Howard Newman
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Howard Newman

Simply up arm them and they would be perfectly good vessels in a variety of rolls. They don’t need to be front line .

geoff
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geoff

Agree entirely

Chris
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Chris

Defiantly need to be unarmed to make them more useful, for the cost of them they should be

Chris
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Chris

Meant uparmed sorry

Simon Cooke
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Simon Cooke

We cant even uparmour type 23 and type 45s that are soon to have no anti ship missiles and last Sea Skua was fired last week with no replacement till 2020

joe
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joe

Indeed.
They are probably one of, if not the most expensive OPVs, yet don’t even have a hanger.

dadsarmy
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dadsarmy

Well, I like them. Reasonable spec, good value at the proper price (I’d still be interested to know if the 5 OPVs and perhaps 3 T26 is a payoff for the 2009 TOBA). Range 5,000 nm? Good enough if Ocean Shield is brought back based at Bahrain perhaps with at-sea refuelling to extned patrol, or for similar operations in the MED or off Africa. That could relieve FFs for escort duties.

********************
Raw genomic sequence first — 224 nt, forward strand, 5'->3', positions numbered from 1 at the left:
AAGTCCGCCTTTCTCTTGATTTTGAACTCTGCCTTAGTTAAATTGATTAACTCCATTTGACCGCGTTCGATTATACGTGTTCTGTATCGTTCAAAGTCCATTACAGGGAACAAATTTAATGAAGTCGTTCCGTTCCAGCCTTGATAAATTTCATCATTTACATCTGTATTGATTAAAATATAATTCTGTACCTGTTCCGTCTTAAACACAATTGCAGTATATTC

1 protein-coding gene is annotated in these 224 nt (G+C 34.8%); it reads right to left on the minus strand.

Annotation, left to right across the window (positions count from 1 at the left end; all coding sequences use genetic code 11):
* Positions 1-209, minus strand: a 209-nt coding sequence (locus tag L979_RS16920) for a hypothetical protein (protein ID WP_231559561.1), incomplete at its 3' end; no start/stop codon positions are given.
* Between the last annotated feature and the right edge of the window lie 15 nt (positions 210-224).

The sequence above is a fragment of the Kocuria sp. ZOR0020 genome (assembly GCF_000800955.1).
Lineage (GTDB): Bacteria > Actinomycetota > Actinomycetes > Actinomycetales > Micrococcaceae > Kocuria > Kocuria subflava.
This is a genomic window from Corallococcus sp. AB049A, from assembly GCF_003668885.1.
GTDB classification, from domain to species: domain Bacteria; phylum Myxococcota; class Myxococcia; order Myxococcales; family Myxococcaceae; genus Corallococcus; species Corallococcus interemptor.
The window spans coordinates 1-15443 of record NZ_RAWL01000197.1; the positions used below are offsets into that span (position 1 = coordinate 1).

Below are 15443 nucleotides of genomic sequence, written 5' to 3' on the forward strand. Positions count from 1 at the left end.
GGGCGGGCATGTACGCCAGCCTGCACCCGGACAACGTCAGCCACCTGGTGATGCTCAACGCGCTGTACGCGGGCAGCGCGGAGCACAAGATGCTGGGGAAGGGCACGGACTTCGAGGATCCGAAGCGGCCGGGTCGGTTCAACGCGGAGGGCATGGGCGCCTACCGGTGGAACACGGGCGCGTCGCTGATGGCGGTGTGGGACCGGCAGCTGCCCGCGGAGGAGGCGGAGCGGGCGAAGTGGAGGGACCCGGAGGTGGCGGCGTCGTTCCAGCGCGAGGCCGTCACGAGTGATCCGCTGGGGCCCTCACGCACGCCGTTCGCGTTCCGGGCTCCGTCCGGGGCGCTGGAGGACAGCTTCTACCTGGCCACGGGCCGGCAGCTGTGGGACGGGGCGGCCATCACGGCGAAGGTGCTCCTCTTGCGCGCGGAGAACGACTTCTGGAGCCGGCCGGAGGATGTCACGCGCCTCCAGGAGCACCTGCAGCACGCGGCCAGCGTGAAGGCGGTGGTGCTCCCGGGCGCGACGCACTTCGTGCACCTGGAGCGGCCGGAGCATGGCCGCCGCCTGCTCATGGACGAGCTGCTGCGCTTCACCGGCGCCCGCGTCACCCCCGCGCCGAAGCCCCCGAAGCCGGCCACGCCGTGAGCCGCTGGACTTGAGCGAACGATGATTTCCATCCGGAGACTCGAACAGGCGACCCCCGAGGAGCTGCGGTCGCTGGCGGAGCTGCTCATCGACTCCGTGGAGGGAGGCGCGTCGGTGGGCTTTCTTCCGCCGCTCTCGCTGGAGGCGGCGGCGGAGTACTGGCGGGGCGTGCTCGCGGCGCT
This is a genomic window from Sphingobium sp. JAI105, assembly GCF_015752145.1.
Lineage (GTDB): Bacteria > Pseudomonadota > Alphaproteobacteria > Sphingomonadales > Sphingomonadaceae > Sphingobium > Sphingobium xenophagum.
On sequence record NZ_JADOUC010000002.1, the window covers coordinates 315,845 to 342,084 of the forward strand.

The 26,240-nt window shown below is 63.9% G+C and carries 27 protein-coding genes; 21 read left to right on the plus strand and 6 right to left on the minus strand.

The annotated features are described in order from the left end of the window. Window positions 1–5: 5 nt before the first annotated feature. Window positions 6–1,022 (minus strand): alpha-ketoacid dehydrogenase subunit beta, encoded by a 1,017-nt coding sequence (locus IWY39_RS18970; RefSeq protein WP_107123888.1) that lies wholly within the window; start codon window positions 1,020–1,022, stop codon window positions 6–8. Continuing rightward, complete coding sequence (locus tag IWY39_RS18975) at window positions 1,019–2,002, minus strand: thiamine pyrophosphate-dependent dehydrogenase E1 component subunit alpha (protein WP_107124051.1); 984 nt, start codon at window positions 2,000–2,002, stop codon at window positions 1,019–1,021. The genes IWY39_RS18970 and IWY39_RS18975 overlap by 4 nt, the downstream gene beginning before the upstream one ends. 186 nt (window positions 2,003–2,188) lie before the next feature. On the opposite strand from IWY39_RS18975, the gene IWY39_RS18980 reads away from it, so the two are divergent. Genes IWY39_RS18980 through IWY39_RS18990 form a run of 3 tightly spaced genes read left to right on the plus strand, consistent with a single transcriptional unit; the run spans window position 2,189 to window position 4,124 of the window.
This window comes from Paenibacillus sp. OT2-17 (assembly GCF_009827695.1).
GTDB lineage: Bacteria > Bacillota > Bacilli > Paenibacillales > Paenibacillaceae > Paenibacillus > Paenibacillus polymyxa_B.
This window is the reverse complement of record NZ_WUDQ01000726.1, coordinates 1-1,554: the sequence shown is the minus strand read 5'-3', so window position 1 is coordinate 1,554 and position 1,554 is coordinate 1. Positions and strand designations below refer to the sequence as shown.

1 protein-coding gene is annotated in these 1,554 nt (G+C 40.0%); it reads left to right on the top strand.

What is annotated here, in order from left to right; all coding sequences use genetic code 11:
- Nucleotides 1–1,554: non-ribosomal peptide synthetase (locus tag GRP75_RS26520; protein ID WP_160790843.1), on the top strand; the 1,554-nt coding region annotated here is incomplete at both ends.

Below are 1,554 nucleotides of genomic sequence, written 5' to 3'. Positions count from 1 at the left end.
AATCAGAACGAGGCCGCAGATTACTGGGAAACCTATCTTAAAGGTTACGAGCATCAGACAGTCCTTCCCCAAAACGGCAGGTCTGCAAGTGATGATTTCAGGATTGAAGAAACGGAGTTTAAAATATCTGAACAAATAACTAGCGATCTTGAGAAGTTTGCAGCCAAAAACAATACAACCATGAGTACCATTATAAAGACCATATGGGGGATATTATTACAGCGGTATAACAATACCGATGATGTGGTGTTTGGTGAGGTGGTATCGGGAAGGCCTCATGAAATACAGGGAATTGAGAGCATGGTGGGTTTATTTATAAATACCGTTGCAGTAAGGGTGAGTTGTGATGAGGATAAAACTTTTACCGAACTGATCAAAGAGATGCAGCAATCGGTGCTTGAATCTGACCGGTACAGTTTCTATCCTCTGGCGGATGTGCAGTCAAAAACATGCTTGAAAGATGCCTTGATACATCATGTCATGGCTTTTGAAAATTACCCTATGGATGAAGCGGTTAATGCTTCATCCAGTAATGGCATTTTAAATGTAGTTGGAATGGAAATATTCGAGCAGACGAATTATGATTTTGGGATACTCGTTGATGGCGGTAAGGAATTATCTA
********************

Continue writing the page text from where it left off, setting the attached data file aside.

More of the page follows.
John Stevens
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John Stevens

agree with Howard, still handy vessels to have.. They can carry out anti piracy roles and operations in the North Atlantic / Caribbean area, takes the pressure off the Destroyer and Frigate fleet. The Royal Navy does not need to deploy it’s expensive Destroyers and Frigates to do light deployments when these smaller patrol vessels can do that job !

David
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David

I agree with Pacman27, Howard and John. They are certainly overpriced, they do need to be up-armed and if this is done properly, they could be competent enough at lesser responsibilities enough to free up the escorts – that John quite rightly stated should not be deployed to menial taskings. As it always does, it comes back to money – or lack of it in the case of the RN. Unfortunately, the current state of play will continue for the foreseeable future….

Julian
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Julian

RN really needs to up its game on drones because that could add a lot of capability. Sadly the last big news I noticed was a step back with funding for extending ScanEagle trials pulled. River B2s have no hanger but do have a decent sized flight deck and ability to stow 2 containers without encroaching on the flight deck (1 either side of the crane, aft of the RIBs) which would give enough space to embark and effectively provide hangarbfacilities for a UAV. There’s also spare crew and command space plus a proper CMS infrastructure. If there’s any vessel… Read more »